Protesting speakers invited by student groups and the universities have also become an issue on college campuses. Protests have led to groups cancelling speakers, such as feminism critic Suzanne Venker, who was supposed to speak at Williams College. Protesters also prevented both Condoleezza Rice and former Attorney General Eric Holder from giving commencement speeches.
Dan Forest wants to prevent this from becoming an occurrence on North Carolina campuses. The concept here is if someone is shutting down an event, schools may have a duty to protect the integrity of the event and the speakers. The lieutenant governor’s ideas follow protests, mainly before the state’s university governing board.
The problem lies with where the line would be drawn. At what point is someone truly exercising his or her free speech rights, and at what point would it become heckling a speaker? It is important to remember that protesters have First Amendment rights just as much as the invited speakers, and these rights must be balanced. The proposal would need to make clear at what point heckling would become a “material disruption” so that protesters know ahead of time. Lee Rowland, a free speech attorney with the American Civil Liberties Union, said, “Protecting speech sounds really good, but the text of those bills matters immensely.”
Different steps have been taken to deal with speech on College Campuses.
Some colleges have gone so far as to create “free speech zones” that confine expressive activity. Free speech advocates argue the zones curtail freedoms. Approximately one in six U.S. schools have created free speech zones on campus. North Carolina schools with “free speech zones” include UNC-Pembroke, Appalachian State University, and East Carolina University. The ECU free speech zone policy states that all assemblies and public forums must take place in the “designated public forum” defined as a four-sided green patch of land. That is the only place where it is allowed, and even then there are other restrictions. These restrictions include no amplified sound, only one event or speaker at a time, and these activities cannot interfere with pedestrian traffic. While this may protect from unwanted off-campus activities coming on campus, it also hinders students from being heard. On a large campus, almost any event has the potential to interfere with pedestrian traffic, and without amplified sound, only a limited number of people can hear what is being said.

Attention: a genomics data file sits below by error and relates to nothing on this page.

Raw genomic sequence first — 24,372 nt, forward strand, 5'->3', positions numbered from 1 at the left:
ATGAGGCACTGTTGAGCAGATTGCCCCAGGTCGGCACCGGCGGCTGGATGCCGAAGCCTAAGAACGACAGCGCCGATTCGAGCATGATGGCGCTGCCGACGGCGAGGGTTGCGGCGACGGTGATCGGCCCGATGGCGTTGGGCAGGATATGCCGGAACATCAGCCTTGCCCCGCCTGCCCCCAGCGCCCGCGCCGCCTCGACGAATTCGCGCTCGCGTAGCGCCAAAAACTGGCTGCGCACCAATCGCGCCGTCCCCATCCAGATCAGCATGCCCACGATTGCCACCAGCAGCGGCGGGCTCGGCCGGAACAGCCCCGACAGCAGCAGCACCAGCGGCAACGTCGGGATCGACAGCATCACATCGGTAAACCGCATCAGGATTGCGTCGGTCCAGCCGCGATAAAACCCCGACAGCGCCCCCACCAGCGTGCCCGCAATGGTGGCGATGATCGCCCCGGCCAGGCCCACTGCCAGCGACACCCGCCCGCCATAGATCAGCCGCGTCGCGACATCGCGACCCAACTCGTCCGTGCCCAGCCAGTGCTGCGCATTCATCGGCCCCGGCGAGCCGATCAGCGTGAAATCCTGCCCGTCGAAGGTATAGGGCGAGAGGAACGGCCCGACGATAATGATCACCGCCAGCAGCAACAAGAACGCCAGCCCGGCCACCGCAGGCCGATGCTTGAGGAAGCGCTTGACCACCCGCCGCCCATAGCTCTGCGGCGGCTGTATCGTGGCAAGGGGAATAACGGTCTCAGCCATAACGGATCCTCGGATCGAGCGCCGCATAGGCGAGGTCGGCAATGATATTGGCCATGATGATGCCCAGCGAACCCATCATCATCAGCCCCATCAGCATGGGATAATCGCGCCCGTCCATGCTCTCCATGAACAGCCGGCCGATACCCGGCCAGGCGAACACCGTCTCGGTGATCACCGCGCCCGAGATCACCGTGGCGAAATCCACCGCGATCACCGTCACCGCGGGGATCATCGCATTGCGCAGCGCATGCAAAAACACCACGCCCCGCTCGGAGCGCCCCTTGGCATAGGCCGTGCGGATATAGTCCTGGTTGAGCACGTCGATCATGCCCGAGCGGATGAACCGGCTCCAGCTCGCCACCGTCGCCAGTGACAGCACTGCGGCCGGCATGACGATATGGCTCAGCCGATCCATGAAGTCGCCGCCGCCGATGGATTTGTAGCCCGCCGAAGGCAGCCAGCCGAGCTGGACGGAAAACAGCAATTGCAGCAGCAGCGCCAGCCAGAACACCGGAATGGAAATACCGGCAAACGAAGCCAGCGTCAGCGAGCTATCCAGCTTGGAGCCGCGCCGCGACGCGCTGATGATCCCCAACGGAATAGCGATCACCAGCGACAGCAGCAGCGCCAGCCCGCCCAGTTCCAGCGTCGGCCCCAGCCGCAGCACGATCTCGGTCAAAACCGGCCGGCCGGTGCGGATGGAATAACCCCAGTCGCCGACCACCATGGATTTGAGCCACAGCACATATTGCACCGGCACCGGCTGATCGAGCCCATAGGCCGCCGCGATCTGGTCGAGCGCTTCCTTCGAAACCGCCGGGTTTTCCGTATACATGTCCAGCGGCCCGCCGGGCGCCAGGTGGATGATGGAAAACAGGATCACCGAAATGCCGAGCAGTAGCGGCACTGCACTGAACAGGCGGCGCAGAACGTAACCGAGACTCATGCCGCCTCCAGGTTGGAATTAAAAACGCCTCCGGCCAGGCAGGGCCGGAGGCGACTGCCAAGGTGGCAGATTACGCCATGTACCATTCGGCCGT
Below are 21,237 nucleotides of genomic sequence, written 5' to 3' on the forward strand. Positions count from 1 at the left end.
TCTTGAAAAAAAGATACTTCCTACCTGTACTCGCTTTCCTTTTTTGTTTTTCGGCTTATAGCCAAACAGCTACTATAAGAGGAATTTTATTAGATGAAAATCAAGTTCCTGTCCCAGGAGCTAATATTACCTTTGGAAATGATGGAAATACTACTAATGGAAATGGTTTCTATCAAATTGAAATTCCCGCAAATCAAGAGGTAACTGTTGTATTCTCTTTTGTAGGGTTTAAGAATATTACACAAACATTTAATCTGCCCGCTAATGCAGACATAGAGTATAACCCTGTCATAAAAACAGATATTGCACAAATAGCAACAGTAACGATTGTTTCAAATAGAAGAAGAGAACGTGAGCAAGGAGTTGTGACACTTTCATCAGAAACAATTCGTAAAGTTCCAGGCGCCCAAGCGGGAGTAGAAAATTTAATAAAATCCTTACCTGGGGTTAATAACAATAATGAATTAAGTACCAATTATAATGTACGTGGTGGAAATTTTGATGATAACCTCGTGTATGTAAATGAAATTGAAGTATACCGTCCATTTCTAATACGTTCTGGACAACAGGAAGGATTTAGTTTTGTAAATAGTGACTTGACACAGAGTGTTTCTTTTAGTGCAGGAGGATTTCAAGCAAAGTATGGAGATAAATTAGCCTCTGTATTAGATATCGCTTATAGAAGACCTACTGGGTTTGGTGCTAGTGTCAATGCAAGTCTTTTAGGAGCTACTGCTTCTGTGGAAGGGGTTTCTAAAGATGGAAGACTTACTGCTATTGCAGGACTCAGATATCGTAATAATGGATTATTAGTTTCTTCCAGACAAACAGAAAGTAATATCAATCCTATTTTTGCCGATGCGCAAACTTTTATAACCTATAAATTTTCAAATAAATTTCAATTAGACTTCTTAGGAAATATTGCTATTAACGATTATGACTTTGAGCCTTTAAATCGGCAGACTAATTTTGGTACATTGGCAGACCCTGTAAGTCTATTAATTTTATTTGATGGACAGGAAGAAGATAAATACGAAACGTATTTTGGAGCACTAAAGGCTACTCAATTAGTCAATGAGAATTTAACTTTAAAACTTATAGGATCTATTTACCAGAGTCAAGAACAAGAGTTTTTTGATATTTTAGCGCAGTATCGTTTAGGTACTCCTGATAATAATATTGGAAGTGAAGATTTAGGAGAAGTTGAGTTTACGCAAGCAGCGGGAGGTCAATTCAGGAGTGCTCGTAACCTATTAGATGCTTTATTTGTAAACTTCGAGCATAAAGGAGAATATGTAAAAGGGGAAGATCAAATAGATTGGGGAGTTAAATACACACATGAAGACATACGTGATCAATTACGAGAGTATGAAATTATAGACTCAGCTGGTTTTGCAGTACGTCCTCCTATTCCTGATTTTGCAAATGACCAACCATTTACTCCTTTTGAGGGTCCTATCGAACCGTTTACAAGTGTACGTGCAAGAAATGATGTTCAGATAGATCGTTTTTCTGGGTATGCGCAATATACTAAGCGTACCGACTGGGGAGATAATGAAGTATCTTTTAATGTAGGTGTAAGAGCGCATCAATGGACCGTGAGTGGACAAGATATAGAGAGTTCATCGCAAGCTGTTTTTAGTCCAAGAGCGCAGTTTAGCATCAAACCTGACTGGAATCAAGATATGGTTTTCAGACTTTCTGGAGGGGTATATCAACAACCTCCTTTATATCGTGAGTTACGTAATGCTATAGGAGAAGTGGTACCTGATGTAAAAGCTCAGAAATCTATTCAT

“When a college had a free-speech zone, what they’re really saying is that the entire rest of the college is a non-free-speech zone,” said executive director Frank LoMonte of the Student Press Law Center, which advocates for student First Amendment rights. These restrictions give the impression that speech is only tolerated in certain times and places, which does not mesh with the college campus atmosphere.
So far, officials with the University of North Carolina system have been shut out of shaping Forest’s proposal, which he also has said should include requiring public universities to remain officially neutral on controversial issues. Perhaps the university system should have a say in the proposal, since they are directly affected, and could make suggestions based on their students and experience. Neither Forest nor his staff “have articulated to us directly why he feels such a law is needed or sought our input on a draft bill,” said Joni Worthington, a spokeswoman for the public university system. There has also been no official press release on the Lieutenant Governor’s official website.
Although it is unknown what will happen this this proposed legislation, the potential problems it could create under the First Amendment, and the ramifications against North Carolina college students, should make people take notice.